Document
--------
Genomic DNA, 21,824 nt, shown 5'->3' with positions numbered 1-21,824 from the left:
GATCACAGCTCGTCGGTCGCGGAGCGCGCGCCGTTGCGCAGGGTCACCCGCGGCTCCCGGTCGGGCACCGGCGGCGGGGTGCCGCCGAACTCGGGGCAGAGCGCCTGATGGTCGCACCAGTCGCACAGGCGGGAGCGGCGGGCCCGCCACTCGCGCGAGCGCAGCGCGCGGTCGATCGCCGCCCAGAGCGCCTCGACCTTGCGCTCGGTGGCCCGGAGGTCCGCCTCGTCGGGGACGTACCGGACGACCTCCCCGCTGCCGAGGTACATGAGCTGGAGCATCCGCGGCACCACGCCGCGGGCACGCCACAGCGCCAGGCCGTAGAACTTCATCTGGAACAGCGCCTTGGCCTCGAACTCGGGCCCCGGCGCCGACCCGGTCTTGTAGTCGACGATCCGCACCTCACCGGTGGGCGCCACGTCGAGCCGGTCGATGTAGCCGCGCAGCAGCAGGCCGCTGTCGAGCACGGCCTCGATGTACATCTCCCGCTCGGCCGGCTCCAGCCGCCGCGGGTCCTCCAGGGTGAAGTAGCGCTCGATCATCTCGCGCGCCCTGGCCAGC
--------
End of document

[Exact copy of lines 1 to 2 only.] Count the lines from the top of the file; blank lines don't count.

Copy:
Genomic DNA, 21,824 nt, shown 5'->3' with positions numbered 1-21,824 from the left:
GATCACAGCTCGTCGGTCGCGGAGCGCGCGCCGTTGCGCAGGGTCACCCGCGGCTCCCGGTCGGGCACCGGCGGCGGGGTGCCGCCGAACTCGGGGCAGAGCGCCTGATGGTCGCACCAGTCGCACAGGCGGGAGCGGCGGGCCCGCCACTCGCGCGAGCGCAGCGCGCGGTCGATCGCCGCCCAGAGCGCCTCGACCTTGCGCTCGGTGGCCCGGAGGTCCGCCTCGTCGGGGACGTACCGGACGACCTCCCCGCTGCCGAGGTACATGAGCTGGAGCATCCGCGGCACCACGCCGCGGGCACGCCACAGCGCCAGGCCGTAGAACTTCATCTGGAACAGCGCCTTGGCCTCGAACTCGGGCCCCGGCGCCGACCCGGTCTTGTAGTCGACGATCCGCACCTCACCGGTGGGCGCCACGTCGAGCCGGTCGATGTAGCCGCGCAGCAGCAGGCCGCTGTCGAGCACGGCCTCGATGTACATCTCCCGCTCGGCCGGCTCCAGCCGCCGCGGGTCCTCCAGGGTGAAGTAGCGCTCGATCATCTCGCGCGCCCTGGCCAGC